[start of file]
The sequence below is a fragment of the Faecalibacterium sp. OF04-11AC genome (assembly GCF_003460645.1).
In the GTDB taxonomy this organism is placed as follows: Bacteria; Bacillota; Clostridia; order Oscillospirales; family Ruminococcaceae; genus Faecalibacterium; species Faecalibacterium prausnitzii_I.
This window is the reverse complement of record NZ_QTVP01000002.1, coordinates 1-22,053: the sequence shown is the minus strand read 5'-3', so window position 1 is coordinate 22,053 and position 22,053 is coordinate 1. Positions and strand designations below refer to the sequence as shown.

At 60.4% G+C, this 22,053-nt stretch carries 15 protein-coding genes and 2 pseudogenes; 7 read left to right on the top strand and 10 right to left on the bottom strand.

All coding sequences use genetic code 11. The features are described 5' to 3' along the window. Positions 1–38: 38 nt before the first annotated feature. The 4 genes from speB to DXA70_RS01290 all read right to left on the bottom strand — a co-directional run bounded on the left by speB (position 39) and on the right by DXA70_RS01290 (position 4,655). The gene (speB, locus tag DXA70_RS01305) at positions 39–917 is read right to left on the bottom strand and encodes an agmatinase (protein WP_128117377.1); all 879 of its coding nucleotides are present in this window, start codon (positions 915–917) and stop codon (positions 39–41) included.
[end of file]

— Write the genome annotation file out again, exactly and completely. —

The sequence below is a fragment of the Faecalibacterium sp. OF04-11AC genome (assembly GCF_003460645.1).
In the GTDB taxonomy this organism is placed as follows: Bacteria; Bacillota; Clostridia; order Oscillospirales; family Ruminococcaceae; genus Faecalibacterium; species Faecalibacterium prausnitzii_I.
This window is the reverse complement of record NZ_QTVP01000002.1, coordinates 1-22,053: the sequence shown is the minus strand read 5'-3', so window position 1 is coordinate 22,053 and position 22,053 is coordinate 1. Positions and strand designations below refer to the sequence as shown.

At 60.4% G+C, this 22,053-nt stretch carries 15 protein-coding genes and 2 pseudogenes; 7 read left to right on the top strand and 10 right to left on the bottom strand.

All coding sequences use genetic code 11. The features are described 5' to 3' along the window. Positions 1–38: 38 nt before the first annotated feature. The 4 genes from speB to DXA70_RS01290 all read right to left on the bottom strand — a co-directional run bounded on the left by speB (position 39) and on the right by DXA70_RS01290 (position 4,655). The gene (speB, locus tag DXA70_RS01305) at positions 39–917 is read right to left on the bottom strand and encodes an agmatinase (protein WP_128117377.1); all 879 of its coding nucleotides are present in this window, start codon (positions 915–917) and stop codon (positions 39–41) included.